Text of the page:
Opinion
Reading Los Angeles: Join The Times' new book club
Opinion Editorial

Let investors ride out bitcoin's booms and busts

The sudden collapse of the Mt. Gox bitcoin exchange Tuesday demonstrated to the public just how risky the virtual currency can be. Prosecutors have rushed to investigate, and regulators in the U.S. and Japan, where Mt. Gox was based, are mulling how to extend their purview to bitcoin trades. One senator even called for a ban on the currency. Investors, however, have long been keenly aware of the perils associated with the volatile commodity. While the currency is in its infancy, those with little appetite for risk should stay away. But it's too early to write bitcoins off or treat them like a banking system in dire need of oversight.

As with gold, bitcoins are in limited supply, and their value rises or falls with the demand from investors. They are bought and sold electronically through online exchanges and stored in digital wallets that only their owners can open. The strong security built into the technology also deters counterfeiting and boosts authenticity, which is one reason online merchants are starting to accept them in lieu of credit cards.

Those are the pluses. On the other side, the anonymity bitcoin provides has made it popular among those who buy and sell guns and illegal drugs online. The currency has also been prone to bubbles. Three times since late 2012, the value of bitcoins has skyrocketed, only to plummet days or weeks later. The most recent bust, triggered when Mt. Gox's customers sought to empty their accounts, led the exchange to shut down.

Why Mt. Gox foundered remains a mystery, and investigators should find out whether financial crimes played a role. But its failure should not be seen as a death knell for bitcoins; prices stabilized quickly after Mt. Gox shuttered, showing that investors aren't ready to give up on the virtual currency. And why should they be? Bitcoins may have lost half their value since last year's peak, but they're still selling for 56 times the price they were at the beginning of 2013. Meanwhile, venture capitalists have poured more than $98 million into bitcoin-related start-ups.

Many of those venture capitalists are betting that bitcoins will mature into an ultra-low-cost alternative to Visa and American Express. That's not likely to happen, though, until bitcoin starts behaving less like a high-risk stock and more like a currency, with far more stable prices. That process is best left to those who have bet on bitcoins, free from the dictates of regulators who can't possibly move as fast as the technology. It's appropriate for governments to guard against bitcoin-related crime. But rather than trying to regulate away bitcoin's financial risks, governments should let the relatively small community of users — all of whom got involved of their own free will — absorb the growing pains.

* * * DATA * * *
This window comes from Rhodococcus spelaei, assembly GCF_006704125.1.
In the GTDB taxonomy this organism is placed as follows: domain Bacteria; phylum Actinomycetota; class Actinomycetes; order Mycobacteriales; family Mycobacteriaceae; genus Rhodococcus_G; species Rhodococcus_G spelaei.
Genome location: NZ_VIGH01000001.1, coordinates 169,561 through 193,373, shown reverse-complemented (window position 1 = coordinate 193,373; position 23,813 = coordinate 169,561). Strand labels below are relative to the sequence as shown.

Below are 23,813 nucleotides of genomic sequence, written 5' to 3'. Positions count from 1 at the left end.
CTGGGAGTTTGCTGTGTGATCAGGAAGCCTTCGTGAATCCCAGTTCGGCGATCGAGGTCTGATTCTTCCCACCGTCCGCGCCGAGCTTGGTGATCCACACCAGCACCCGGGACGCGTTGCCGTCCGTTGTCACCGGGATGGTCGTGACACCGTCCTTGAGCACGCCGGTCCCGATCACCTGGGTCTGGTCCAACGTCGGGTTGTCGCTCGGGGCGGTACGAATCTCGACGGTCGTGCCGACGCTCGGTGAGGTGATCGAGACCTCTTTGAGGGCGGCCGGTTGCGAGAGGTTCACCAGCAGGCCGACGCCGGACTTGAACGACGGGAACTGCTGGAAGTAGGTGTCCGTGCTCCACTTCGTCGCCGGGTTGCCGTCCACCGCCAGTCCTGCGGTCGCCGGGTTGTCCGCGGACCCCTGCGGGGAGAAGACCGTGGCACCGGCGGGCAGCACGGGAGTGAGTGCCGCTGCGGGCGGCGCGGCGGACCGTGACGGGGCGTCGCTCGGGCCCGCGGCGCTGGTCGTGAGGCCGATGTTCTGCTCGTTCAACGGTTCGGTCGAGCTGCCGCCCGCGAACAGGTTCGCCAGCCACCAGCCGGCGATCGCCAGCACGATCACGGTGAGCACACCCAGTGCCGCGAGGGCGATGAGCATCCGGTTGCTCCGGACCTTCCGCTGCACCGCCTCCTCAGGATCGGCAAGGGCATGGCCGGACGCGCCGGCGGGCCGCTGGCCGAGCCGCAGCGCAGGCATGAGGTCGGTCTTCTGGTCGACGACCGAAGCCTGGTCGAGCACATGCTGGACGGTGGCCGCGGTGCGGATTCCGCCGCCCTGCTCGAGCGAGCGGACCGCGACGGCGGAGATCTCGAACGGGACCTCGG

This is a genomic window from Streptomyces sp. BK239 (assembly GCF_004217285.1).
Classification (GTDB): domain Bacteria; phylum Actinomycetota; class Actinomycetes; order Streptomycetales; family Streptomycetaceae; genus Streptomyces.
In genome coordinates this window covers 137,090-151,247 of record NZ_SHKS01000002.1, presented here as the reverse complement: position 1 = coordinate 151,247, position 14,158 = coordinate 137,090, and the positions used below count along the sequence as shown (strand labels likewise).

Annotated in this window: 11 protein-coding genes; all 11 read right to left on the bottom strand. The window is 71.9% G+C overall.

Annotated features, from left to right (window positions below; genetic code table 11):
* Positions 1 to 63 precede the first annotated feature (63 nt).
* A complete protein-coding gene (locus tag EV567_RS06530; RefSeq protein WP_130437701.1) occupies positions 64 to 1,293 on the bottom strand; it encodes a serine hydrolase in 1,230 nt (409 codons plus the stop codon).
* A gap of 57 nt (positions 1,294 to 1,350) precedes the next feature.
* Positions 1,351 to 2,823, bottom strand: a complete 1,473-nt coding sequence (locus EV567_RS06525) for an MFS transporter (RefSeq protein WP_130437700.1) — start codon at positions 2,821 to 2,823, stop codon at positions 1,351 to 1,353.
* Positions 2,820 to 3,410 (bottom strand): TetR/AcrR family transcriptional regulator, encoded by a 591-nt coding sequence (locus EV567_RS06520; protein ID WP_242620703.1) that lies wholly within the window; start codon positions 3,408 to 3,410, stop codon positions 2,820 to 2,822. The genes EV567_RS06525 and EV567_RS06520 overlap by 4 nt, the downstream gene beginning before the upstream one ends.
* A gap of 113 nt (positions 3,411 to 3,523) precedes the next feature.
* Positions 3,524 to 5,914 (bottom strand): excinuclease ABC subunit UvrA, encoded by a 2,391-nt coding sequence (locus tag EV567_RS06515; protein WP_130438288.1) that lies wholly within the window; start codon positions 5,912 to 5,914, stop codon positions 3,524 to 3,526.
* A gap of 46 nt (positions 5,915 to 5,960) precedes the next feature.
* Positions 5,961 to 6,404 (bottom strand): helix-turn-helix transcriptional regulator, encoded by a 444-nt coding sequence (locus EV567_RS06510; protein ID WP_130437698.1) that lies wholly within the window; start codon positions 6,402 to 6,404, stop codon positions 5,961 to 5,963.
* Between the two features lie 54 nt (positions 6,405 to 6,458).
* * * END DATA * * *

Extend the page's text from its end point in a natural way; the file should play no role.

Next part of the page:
Copyright © 2015, Los Angeles Times
Related Content
  • Bitcoin's problems are much worse than you thought
    Bitcoin's problems are much worse than you thought

    The bitcoin faithful would like you to believe that the virtual currency's recent price swings result solely from the crisis at Mt. Gox, a leading bitcoin exchange firm headquartered in Tokyo.

  • Are Bitcoin believers the new Apple fanboys?
    Are Bitcoin believers the new Apple fanboys?

    Watching true believers in action is always fascinating and often terrifying. Consider the mobilization of the bitcoin faithful every time someone writes an article questioning whether bitcoins really are the greatest advance in currency since Yap islanders invented the stone coin.

  • The bitcoin crash of 2013: Don't you feel silly now?
    The bitcoin crash of 2013: Don't you feel silly now?

    People who thought that bitcoins could serve as either an investment vehicle or an alternative world currency got their heads handed to them on Thursday and Friday. That's when the price of the attention-grabbing crypto-currency got crushed, falling from a quoted $1,200 per "coin" to less than...

  • Two bills protecting patients in healthcare networks deserve passage
    Two bills protecting patients in healthcare networks deserve passage

    The heathcare reforms in the 2010 Patient Protection and Affordable Care Act remain a work in progress, with some of the law's mandates causing new problems or exacerbating older flaws. One is inaccurate lists of the healthcare providers in insurers' networks; another is surprise bills by out-of-network...

  • In hiking the minimum wage, don't leave tipped workers behind
    In hiking the minimum wage, don't leave tipped workers behind

    Who is responsible for paying a worker's wage? The business owner or the customer? That question is at the heart of a debate over whether business owners in California should be able to pay their tipped workers a lower minimum wage.

  • Will L.A. County give its art the space it's due?
    Will L.A. County give its art the space it's due?

    In a prelude to its 50th anniversary celebration, the Los Angeles County Museum of Art released Swiss architect Peter Zumthor's most recent plan to expand the museum at the end of March. County money has been earmarked, and there's a sense that LACMA may finally deliver on its decades-old dream...

Comments
Loading